Have you loved a manatee today?
We believe that every animal is important to maintaining a healthy ocean ecosystem. Manatees have a special place in our hearts here at 4ocean because we work and play in the same waterways they call home. While these gentle giants have no natural predators, they’re still an endangered species. Unfortunately, human activity is the biggest threat they face. Since today is Manatee Appreciation Day, there’s no better time to raise awareness so let’s dive right in!
Manatees are curious creatures that use their mouths and flippers to explore their environment. Anything that gets stuck in seagrass beds or other vegetation, including plastic bags, balloons, and fish hooks, can be ingested. Monofilament fishing line is a particular hazard. Manatees’ intestines are over 100 feet long, which makes it difficult and sometimes impossible for them to pass the plastic they ingest.
Manatees can easily become entangled in anchor lines, crab trap buoys, and abandoned fishing gear. These aquatic animals need air to breathe and can drown if they get stuck below the surface. Even if they have access to air or are rescued in time, it’s still possible for them to seriously damage themselves. Some manatees have lost flippers this way.
Manatees are herbivores who love to munch on seagrass, mangrove leaves, certain kinds of algae, and other water plants. They spend up to eight hours a day foraging and eat as much as 10% of their body weight in water veggies every day.
Water pollution, plastic pollution, herbicides, dredge and fill projects, and surface runoff have all contributed to the degradation and loss of many of the seagrass meadows and freshwater grass beds that manatees rely on for survival.
Fewer warm-water habitats
Manatees are unique because they’re able to move freely between fresh, salt, and brackish waters, but they don’t tolerate cold water temperatures so well. While they look chubby and well insulated, their size is due to their long digestive tract. Manatees actually have very little fat and can experience cold stress when water temperatures fall below 68°F.
Manatees rely on natural warm springs to help regulate their body temperature during cold seasons, but residential development has limited their access to these springs. With fewer safe havens where they can avoid cold temperatures, manatees are at a higher risk for cold stress, which can be fatal.
With no natural predators, manatees’ curious and friendly nature often drives them to investigate what other animals would hide from, including boats and people. While these characteristics have earned them cute nicknames like “floaty potatoes,” “sea cows,” and “roly polies,” it often means a higher number of injuries and deaths.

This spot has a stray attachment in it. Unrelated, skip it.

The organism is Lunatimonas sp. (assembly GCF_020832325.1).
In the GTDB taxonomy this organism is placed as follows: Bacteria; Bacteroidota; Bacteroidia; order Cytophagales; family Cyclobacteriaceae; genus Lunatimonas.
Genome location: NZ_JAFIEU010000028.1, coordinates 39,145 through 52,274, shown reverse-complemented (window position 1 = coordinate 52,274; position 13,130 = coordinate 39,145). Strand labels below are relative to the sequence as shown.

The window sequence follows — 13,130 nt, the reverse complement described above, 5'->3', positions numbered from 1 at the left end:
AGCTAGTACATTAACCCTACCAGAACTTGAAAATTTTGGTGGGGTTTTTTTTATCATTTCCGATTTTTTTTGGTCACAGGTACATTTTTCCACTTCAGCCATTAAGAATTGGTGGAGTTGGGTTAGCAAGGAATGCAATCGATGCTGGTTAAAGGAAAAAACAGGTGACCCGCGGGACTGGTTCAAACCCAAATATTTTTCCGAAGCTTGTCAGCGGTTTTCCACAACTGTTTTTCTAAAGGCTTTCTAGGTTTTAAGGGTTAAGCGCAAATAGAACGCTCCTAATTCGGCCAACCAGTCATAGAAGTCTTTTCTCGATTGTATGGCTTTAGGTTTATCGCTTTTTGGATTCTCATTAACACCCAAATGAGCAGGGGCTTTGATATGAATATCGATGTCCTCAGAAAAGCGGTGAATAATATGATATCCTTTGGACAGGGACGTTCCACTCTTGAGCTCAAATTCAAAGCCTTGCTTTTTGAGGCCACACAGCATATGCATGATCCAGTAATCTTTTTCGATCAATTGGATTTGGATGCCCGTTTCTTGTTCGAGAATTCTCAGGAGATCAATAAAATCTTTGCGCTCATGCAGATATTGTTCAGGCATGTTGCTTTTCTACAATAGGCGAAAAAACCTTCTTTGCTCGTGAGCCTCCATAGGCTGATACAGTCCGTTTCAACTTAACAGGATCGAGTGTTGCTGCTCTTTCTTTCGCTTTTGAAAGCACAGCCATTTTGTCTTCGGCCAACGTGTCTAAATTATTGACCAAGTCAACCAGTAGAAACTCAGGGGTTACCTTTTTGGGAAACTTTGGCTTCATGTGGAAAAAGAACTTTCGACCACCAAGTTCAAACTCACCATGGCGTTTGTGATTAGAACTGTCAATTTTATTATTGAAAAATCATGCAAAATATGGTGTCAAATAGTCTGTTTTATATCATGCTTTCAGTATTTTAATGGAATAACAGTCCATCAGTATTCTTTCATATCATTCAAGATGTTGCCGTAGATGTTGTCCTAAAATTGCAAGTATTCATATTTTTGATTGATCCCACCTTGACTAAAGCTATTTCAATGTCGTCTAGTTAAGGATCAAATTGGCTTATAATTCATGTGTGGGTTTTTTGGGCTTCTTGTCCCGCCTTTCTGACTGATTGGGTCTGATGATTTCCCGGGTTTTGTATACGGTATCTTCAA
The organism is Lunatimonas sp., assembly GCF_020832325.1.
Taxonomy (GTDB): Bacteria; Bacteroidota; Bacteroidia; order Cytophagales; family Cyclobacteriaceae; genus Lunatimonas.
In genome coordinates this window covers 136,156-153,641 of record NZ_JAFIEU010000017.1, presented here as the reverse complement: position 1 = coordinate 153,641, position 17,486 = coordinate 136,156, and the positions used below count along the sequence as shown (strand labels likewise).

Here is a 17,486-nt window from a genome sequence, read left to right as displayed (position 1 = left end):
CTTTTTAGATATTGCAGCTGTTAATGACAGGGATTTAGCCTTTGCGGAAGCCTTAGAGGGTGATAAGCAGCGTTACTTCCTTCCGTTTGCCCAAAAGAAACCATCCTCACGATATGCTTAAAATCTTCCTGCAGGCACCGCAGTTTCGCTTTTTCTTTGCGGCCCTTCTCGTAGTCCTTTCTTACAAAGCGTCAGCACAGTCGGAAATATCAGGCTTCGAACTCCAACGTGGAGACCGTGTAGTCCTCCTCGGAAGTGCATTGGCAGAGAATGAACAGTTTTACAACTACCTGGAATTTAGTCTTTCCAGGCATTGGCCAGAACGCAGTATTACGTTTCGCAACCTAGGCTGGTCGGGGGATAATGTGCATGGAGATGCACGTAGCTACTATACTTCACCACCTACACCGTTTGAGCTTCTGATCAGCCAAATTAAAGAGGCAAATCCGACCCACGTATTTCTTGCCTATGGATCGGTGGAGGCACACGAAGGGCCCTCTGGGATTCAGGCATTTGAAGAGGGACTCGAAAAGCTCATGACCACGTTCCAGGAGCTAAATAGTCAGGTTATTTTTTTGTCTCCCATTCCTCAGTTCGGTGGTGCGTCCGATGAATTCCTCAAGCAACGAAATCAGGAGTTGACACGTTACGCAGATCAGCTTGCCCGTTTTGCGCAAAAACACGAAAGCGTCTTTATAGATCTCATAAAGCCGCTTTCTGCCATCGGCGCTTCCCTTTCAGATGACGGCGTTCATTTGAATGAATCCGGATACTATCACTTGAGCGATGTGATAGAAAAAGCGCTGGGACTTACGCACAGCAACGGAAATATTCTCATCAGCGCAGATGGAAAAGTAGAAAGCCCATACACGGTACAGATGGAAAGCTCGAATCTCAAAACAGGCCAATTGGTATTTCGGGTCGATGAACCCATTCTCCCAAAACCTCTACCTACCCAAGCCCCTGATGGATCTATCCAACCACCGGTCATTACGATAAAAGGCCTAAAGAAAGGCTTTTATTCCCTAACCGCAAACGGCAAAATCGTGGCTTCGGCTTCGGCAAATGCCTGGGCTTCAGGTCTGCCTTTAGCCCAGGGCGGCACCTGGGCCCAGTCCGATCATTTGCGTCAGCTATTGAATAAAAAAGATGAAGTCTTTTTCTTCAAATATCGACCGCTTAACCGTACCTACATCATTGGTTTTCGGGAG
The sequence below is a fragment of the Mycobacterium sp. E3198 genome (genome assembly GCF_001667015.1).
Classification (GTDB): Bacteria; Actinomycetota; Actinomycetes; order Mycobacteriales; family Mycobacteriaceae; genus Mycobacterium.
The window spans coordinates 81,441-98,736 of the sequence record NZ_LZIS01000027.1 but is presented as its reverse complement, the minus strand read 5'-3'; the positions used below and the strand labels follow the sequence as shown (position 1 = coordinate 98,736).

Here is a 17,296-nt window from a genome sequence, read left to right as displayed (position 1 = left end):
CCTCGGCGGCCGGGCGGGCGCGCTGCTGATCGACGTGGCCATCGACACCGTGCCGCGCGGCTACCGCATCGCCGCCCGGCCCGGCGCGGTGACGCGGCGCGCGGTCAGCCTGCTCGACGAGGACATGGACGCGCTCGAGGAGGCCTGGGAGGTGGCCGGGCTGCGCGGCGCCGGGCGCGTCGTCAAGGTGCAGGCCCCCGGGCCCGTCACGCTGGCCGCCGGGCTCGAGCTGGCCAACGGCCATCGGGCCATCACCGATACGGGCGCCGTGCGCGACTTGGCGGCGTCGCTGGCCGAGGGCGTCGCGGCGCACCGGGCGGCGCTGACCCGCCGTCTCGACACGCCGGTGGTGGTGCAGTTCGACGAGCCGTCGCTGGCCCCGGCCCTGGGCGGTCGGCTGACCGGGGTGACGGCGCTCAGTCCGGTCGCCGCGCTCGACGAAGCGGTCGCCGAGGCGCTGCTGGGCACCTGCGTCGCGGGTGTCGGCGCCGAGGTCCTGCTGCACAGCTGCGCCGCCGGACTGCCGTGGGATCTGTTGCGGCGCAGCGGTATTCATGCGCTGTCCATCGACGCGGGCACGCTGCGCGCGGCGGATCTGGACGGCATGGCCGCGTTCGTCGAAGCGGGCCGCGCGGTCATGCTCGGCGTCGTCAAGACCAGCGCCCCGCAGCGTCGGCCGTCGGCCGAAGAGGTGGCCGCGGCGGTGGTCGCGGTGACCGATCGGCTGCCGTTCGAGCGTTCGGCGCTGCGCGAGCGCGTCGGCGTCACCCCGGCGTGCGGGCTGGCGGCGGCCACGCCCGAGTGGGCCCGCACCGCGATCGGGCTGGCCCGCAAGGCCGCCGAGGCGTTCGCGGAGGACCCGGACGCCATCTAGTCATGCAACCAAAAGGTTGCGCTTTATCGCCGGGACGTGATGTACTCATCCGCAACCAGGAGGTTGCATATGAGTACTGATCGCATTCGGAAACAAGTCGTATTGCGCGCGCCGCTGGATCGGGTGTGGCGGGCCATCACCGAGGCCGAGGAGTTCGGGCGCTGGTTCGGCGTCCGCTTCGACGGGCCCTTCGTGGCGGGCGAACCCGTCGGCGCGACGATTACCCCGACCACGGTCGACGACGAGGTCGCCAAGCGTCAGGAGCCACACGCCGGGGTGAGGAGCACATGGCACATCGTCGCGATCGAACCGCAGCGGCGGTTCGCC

Buoyant and slow, manatees swim at a leisurely pace of 3 to 5 miles per hour. At that speed, they can’t swim or dive fast enough to avoid boats or other watercraft. Boat strikes are the leading cause of human-induced mortality for manatees. Those lucky enough to survive are covered in scars caused by hits from propellers and boat hulls.
Harassment by humans
Manatees are both cute and friendly, but it’s best for us to love these sweet creatures from afar. In the U.S., all of these activities are illegal because they can cause changes in manatees’ natural behaviors that harm them or put them in harm’s way:
- Never offer manatees freshwater or snacks this can train them to hang out around docks and marinas where there a higher risk of deadly boat strikes>
- Never touch manatees (unless they touch you first, and then it’s always one hand only)
- Never hug, jump or stand on, poke, prod, chase, disturb, or attempt to ride manatees
- Never separate a mother from her calf; her baby can’t survive without her
Our favorite manatee fact: The mermaid mistake
In 1492, Columbus sailed the ocean blue. And in 1943, he wrote a journal entry about an encounter with three mermaids off the coast of Haiti, “which rose well out of the sea; but they are not so beautiful as they are said to be, for their faces had some masculine traits.” Based on his description, it was later discovered that his crew most likely saw three manatees.
While it can sound a bit silly at first, there are a few reasons Columbus and his crew could have mistaken a manatee for a mermaid:
- Manatees have vertebrae in their necks that allow them to turn their heads like humans do
- Manatees can perform “tail stands” in shallow areas, which causes them to rise out of the sea just like Ariel
- They have finger-like bones on their front limbs that can resemble hands or arms at a distance
- As for the masculine traits, it’s likely they were referring to the manatees’ vibrissae, which are tiny tactile hairs found around their mouths and on their bodies that help them sense their surroundings. Even cooler, these hairs can actually grasp sea grasses and aquatic plants.
Mermaids are pretty awesome in their own right, but we think manatees are just as magical and worthy of our fascination and appreciation.
Pull a pound in honor of manatees
In honor of Manatee Appreciation Day, we’re bringing back our limited edition Manatee Bracelet today only! Order yours now to pull a pound in honor of manatees. Then wear your bracelet to help spread the word and show your appreciation for manatees every day!